Menendez’s Son Prepares to Run for His Father’s Old House Seat

Robert Menendez Jr., 36, has told political leaders he intends to run for a House seat being vacated by Representative Albio Sires, a Democrat from West New York, N.J.
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Robert Menendez Jr., the 36-year-old son of New Jersey’s senior United States senator, has told political leaders that he will run for Congress to replace Representative Albio Sires, who announced on Monday that he will not seek re-election.

If elected, Mr. Menendez, a Democrat, and his father, Senator Robert Menendez, the 67-year-old chairman of the Senate’s Foreign Relations Committee, would be likely to serve together in Washington.

The younger Mr. Menendez is a practicing lawyer who would be making his first run for public office, and he is expected to face challengers from the left in the Democratic stronghold that includes heavily urban parts of Hudson, Essex and Union Counties. He did not return calls or emails.

But even before Mr. Sires confirmed that he intended to step down when his term ends next year, powerful political leaders had already begun to coalesce support behind Mr. Menendez.

In an interview on Tuesday, Mr. Sires, a former mayor of West New York, N.J., who has served in the House of Representatives since 2006, said the younger Mr. Menendez told him that he planned to run and asked for his support.

Senator Menendez, who declined to comment through a spokesman, held the same seat in the House before being appointed to the Senate in 2006 to fill a position vacated by Jon Corzine after he was elected governor; the borders of the district, now known as the Eighth Congressional District, have since been slightly redrawn.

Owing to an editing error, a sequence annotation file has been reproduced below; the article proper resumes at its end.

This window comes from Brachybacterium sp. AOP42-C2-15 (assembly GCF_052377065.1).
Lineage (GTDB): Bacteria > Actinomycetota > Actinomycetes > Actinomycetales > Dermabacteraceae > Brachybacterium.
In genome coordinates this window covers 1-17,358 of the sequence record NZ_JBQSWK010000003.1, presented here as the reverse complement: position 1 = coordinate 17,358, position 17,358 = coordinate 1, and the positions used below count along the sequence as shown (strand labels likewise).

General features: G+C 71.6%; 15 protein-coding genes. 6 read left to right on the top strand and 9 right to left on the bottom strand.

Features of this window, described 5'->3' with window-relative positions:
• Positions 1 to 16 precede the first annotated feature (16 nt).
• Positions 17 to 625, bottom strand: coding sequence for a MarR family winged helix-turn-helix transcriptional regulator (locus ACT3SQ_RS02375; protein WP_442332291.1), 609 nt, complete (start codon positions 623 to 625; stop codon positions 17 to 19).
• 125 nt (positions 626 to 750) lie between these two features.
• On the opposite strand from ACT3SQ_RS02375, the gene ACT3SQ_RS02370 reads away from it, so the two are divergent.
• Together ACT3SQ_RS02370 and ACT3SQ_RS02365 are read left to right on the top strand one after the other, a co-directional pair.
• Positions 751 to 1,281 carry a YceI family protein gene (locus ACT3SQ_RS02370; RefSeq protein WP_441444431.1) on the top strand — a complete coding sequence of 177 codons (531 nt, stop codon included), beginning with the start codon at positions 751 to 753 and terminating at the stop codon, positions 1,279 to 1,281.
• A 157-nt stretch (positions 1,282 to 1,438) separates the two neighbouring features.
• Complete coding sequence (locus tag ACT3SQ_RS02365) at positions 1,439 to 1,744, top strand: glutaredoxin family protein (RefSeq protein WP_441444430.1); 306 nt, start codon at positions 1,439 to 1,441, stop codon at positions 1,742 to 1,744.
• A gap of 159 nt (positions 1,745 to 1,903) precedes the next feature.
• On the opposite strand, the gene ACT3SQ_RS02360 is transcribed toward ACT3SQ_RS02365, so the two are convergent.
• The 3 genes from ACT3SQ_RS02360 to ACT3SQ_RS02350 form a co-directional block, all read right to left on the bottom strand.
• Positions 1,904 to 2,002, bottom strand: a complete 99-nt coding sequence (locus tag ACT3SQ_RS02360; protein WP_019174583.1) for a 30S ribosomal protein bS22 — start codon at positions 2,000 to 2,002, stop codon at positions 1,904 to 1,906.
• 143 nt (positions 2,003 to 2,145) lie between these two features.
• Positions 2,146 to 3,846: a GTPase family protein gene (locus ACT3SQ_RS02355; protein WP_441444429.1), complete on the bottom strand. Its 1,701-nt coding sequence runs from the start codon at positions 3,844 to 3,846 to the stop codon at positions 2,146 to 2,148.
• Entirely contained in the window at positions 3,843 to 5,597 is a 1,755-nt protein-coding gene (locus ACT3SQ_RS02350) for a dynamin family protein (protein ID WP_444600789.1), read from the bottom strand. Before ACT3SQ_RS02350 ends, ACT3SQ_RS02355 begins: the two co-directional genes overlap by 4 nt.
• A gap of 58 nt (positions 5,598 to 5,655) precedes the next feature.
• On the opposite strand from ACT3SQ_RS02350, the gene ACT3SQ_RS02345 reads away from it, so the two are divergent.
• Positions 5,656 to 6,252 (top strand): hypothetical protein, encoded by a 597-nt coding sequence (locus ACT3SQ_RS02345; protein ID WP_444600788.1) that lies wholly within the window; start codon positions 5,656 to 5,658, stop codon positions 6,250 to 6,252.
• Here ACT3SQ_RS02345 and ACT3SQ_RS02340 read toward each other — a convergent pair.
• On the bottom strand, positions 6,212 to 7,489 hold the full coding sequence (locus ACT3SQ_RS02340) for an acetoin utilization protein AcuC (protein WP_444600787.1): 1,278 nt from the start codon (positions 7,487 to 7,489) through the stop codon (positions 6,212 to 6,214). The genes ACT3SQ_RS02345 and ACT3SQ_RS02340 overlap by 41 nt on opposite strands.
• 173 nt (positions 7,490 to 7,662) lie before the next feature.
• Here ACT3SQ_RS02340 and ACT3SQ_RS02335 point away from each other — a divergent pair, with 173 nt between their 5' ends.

In June, Mr. Menendez was appointed a commissioner of the Port Authority of New York and New Jersey after being nominated by Gov. Philip D. Murphy, a fellow Democrat.

“I think he’s the perfect fit for the district,” said Mr. Sires, 70, who emigrated from Cuba as an 11-year-old.

As a moderate who also is of Cuban heritage, Mr. Menendez would connect well with voters, Mr. Sires said.

“He’s bright. He’s articulate. He’s energetic,” Mr. Sires said. “He comes from good stock.”

“He told me, ‘Whatever I can do to help him, please do,’ ” Mr. Sires added. “I told him I would be there.”

Brian Stack, a state senator who is also the mayor of Union City, a largely Latino community that is a key voting bloc in the district, also quickly expressed support for Mr. Menendez.

“He will be a great congressman,” Mr. Stack told the New Jersey Globe, which first reported that Mr. Sires was retiring and that Mr. Menendez planned to run for the empty seat.

Hector Oseguera, a left-leaning Democrat who challenged Mr. Sires last year and lost by a large margin, said that running in the district required a deep understanding of the Democratic political machine in Hudson County.

“You can’t really parachute in,” said Mr. Oseguera, who said he would consider running again only if “nobody emerges from the progressive movement.”

Ravi Bhalla, a progressive Democrat who was re-elected mayor of Hoboken last month, had been considered a potential candidate for the seat. But on Tuesday Mr. Bhalla, the first Sikh elected mayor in New Jersey, dashed talk that he had any interest in running and strongly suggested that he would support the candidate tapped by the Democratic Party leadership.